Collectively, these anecdotes remind us how hard it is to write social and subaltern histories.[xv] They serve as important correctives to official representations of the disaster constructed through political, media, and scientific narratives.[xvi] In particular, they thwart generalization. They reveal what aggregates do not — indeed, cannot — tell us.[xvii] Yet, even as they undermine aggregation, they make the general powerfully specific. The reinscription of poverty through Haussmannization, the limits of French republican citizenship, and aging in late-twentieth- and early-twenty-first-century France are not vague historical processes affecting the faceless masses. These anecdotes, however fragmentary, individuate and rehumanize.[xviii] Keller’s careful and intentional use of the anecdote gives us insight into the lived experiences of actual people during normal accidents. They help us understand not simply the broad structure of envirotechnical systems, but the ways real people navigate them — and suffer because of them. As François Michaud Nérard, director of Paris’s funeral services department, put it that August, “we need to recognize that a death is not a statistical unit. It’s a being of flesh and blood, which has social links, which has loved ones. … Behind the numbers, there is a person, a human reality.”[xix] The anecdote thus helps recover les oubliés, individuals categorized by a term that, as Keller points out, is a double indignity. “The forgotten” collectivizes and remarginalizes in death those who were usually cast as marginal in life.[xx]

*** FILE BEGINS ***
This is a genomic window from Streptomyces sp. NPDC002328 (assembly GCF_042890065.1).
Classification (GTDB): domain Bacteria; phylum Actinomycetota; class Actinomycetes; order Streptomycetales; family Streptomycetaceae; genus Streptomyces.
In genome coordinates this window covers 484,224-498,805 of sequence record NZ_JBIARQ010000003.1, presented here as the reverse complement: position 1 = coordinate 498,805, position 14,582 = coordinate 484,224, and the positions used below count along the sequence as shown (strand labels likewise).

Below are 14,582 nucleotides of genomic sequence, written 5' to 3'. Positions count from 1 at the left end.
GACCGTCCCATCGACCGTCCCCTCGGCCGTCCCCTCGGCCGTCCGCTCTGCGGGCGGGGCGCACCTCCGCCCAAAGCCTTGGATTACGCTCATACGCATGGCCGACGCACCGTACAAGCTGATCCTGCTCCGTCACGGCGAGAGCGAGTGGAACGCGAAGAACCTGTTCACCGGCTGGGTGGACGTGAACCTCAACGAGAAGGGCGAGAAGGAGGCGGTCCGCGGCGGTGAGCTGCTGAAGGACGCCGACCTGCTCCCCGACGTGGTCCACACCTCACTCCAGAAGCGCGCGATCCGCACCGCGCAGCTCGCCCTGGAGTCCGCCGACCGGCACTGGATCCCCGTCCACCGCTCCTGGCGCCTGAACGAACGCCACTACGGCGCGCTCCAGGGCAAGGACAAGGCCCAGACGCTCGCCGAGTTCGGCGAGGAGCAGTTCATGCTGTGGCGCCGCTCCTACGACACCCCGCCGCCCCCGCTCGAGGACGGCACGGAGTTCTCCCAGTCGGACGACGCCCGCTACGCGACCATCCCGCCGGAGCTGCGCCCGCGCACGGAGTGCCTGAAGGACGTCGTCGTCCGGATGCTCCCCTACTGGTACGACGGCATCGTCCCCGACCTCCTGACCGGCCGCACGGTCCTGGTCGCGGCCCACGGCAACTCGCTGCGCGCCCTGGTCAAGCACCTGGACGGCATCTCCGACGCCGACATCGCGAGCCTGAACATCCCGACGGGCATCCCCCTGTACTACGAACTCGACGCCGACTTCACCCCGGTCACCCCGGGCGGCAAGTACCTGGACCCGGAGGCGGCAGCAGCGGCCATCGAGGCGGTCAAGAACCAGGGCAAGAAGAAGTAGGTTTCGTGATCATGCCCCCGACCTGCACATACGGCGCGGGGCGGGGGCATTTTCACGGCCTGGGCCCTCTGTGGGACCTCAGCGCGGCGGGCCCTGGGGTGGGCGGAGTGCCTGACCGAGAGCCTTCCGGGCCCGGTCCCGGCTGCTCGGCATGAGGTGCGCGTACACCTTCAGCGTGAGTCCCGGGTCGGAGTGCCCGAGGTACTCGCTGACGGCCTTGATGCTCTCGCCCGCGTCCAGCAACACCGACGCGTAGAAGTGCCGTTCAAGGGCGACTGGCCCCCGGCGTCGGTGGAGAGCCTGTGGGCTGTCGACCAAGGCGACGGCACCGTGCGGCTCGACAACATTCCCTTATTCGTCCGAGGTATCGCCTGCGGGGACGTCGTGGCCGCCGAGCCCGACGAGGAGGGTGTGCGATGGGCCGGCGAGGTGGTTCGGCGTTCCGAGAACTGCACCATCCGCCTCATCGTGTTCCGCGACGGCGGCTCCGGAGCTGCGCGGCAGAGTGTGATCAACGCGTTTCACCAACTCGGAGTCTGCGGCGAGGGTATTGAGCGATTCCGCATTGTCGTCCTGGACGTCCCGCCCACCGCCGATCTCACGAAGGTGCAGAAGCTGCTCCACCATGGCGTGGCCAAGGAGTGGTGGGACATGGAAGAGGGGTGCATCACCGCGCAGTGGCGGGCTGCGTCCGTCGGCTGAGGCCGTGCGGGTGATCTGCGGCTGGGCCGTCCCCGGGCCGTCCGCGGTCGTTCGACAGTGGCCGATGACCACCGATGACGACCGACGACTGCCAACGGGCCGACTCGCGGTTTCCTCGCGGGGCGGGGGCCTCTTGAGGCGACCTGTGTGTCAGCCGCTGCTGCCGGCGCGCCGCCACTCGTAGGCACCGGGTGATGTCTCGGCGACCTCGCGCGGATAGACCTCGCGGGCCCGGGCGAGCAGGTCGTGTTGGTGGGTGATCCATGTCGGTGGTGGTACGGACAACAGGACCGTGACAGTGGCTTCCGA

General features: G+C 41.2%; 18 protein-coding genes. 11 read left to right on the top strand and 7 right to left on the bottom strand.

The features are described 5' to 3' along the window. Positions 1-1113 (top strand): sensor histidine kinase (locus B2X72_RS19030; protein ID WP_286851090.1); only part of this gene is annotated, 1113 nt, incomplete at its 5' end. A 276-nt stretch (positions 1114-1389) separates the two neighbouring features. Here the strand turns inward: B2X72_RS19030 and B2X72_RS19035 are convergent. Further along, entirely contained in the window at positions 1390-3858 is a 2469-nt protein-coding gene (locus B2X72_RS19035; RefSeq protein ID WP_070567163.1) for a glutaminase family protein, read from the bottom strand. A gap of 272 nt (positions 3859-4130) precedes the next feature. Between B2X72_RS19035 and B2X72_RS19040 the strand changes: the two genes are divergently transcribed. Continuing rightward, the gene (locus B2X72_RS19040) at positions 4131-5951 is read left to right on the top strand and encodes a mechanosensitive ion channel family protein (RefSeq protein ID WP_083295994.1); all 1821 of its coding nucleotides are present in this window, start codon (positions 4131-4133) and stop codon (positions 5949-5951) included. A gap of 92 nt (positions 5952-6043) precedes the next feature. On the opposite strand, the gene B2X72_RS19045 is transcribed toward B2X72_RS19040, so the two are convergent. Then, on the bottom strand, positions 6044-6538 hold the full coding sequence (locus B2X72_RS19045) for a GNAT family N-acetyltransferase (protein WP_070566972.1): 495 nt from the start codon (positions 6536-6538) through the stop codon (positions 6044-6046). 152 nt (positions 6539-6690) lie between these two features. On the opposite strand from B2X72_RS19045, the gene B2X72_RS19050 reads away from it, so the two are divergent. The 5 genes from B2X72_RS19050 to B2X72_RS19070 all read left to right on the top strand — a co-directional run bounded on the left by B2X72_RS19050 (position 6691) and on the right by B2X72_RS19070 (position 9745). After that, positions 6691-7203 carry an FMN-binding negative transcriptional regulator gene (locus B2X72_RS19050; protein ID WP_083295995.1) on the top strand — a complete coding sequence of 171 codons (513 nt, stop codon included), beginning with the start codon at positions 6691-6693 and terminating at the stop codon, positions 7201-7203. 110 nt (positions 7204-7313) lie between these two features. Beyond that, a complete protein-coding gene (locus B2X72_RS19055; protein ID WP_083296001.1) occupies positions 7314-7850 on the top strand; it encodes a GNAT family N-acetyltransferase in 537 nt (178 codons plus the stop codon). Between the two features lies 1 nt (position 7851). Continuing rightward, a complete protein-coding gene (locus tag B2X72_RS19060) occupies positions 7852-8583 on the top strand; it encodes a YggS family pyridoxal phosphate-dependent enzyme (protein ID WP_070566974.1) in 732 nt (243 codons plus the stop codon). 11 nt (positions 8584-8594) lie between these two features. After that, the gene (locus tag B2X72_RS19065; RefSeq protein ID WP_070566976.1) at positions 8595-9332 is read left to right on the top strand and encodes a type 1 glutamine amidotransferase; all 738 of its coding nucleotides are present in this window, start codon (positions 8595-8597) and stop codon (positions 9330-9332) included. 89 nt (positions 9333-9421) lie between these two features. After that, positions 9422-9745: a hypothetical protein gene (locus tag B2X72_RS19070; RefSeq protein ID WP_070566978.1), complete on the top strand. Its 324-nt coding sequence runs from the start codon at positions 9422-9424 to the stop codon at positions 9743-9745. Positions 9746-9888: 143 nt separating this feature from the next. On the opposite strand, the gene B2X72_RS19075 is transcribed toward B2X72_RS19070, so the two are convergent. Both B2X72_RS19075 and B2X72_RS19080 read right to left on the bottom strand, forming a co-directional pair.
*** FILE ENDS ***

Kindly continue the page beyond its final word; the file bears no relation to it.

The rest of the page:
No doubt, Keller’s counterhistory, centered on the anecdote, particularly resonates with me because I was in France for nine weeks that summer. I’ve spent a lot of time in France since the mid-1990s, but my memories of that time are especially vivid.
Dragging a thin mattress down the ladder from a sweltering loft in Lyon to sleep on the living room floor. Buying various creams and potions to calm what turned out to be heat rash. Schlepping a small, overpriced fan on my archival tour de France. An electronic sign in the Montpellier train station flashing 40°C. Three showers a day offering temporary relief from the oppressive Parisian heat.
I remember the heat, still, though I experienced it so differently than Bodo or Jeanne. For one, I was able to escape it. By chance, I had arranged to leave Paris and fly home on Saturday, August 2 — the beginning of the vacation exodus, and what turned out to be the beginning of the three-week, unrelenting, deadly heat wave.[xxi]
* * *
I’ve rented apartments in the same quartier twice since that summer of 2003. Each time, I have looked for the elderly woman, struggling with her cart. I doubt I would recognize her, but I look anyway.